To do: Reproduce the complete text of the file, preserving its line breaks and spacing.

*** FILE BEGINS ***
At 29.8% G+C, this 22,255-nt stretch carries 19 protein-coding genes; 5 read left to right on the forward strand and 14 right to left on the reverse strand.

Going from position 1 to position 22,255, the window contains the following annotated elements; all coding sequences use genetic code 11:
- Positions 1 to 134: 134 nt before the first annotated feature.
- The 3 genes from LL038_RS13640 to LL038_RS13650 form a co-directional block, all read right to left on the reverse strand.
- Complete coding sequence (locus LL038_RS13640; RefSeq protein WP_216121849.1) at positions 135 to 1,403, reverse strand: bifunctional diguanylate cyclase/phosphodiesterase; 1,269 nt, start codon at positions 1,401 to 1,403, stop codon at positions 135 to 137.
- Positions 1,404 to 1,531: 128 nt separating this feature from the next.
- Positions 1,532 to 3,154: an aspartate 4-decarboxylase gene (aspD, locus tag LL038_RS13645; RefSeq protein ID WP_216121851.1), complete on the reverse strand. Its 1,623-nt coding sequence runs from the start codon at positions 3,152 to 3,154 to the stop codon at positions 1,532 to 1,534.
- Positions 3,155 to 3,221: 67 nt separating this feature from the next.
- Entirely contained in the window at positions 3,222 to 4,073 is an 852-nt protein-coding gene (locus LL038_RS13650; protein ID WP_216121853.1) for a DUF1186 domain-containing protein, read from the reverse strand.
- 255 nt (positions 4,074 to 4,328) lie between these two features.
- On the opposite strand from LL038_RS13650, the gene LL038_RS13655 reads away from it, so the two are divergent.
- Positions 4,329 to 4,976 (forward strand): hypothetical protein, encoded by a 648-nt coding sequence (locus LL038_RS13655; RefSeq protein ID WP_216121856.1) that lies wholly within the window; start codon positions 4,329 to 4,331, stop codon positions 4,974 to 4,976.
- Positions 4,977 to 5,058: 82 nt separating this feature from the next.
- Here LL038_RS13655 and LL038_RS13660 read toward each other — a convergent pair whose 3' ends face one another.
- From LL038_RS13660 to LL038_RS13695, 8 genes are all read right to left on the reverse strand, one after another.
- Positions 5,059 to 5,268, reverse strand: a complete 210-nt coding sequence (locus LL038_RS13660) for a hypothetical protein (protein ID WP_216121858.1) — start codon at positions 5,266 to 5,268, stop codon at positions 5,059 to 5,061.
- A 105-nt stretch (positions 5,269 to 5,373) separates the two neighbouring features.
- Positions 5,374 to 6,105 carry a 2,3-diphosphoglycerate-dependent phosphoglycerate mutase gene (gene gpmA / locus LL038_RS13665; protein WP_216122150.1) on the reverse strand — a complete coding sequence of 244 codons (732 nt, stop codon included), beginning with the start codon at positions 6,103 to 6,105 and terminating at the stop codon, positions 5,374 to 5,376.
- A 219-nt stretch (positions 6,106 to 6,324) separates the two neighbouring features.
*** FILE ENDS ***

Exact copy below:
At 29.8% G+C, this 22,255-nt stretch carries 19 protein-coding genes; 5 read left to right on the forward strand and 14 right to left on the reverse strand.

Going from position 1 to position 22,255, the window contains the following annotated elements; all coding sequences use genetic code 11:
- Positions 1 to 134: 134 nt before the first annotated feature.
- The 3 genes from LL038_RS13640 to LL038_RS13650 form a co-directional block, all read right to left on the reverse strand.
- Complete coding sequence (locus LL038_RS13640; RefSeq protein WP_216121849.1) at positions 135 to 1,403, reverse strand: bifunctional diguanylate cyclase/phosphodiesterase; 1,269 nt, start codon at positions 1,401 to 1,403, stop codon at positions 135 to 137.
- Positions 1,404 to 1,531: 128 nt separating this feature from the next.
- Positions 1,532 to 3,154: an aspartate 4-decarboxylase gene (aspD, locus tag LL038_RS13645; RefSeq protein ID WP_216121851.1), complete on the reverse strand. Its 1,623-nt coding sequence runs from the start codon at positions 3,152 to 3,154 to the stop codon at positions 1,532 to 1,534.
- Positions 3,155 to 3,221: 67 nt separating this feature from the next.
- Entirely contained in the window at positions 3,222 to 4,073 is an 852-nt protein-coding gene (locus LL038_RS13650; protein ID WP_216121853.1) for a DUF1186 domain-containing protein, read from the reverse strand.
- 255 nt (positions 4,074 to 4,328) lie between these two features.
- On the opposite strand from LL038_RS13650, the gene LL038_RS13655 reads away from it, so the two are divergent.
- Positions 4,329 to 4,976 (forward strand): hypothetical protein, encoded by a 648-nt coding sequence (locus LL038_RS13655; RefSeq protein ID WP_216121856.1) that lies wholly within the window; start codon positions 4,329 to 4,331, stop codon positions 4,974 to 4,976.
- Positions 4,977 to 5,058: 82 nt separating this feature from the next.
- Here LL038_RS13655 and LL038_RS13660 read toward each other — a convergent pair whose 3' ends face one another.
- From LL038_RS13660 to LL038_RS13695, 8 genes are all read right to left on the reverse strand, one after another.
- Positions 5,059 to 5,268, reverse strand: a complete 210-nt coding sequence (locus LL038_RS13660) for a hypothetical protein (protein ID WP_216121858.1) — start codon at positions 5,266 to 5,268, stop codon at positions 5,059 to 5,061.
- A 105-nt stretch (positions 5,269 to 5,373) separates the two neighbouring features.
- Positions 5,374 to 6,105 carry a 2,3-diphosphoglycerate-dependent phosphoglycerate mutase gene (gene gpmA / locus LL038_RS13665; protein WP_216122150.1) on the reverse strand — a complete coding sequence of 244 codons (732 nt, stop codon included), beginning with the start codon at positions 6,103 to 6,105 and terminating at the stop codon, positions 5,374 to 5,376.
- A 219-nt stretch (positions 6,106 to 6,324) separates the two neighbouring features.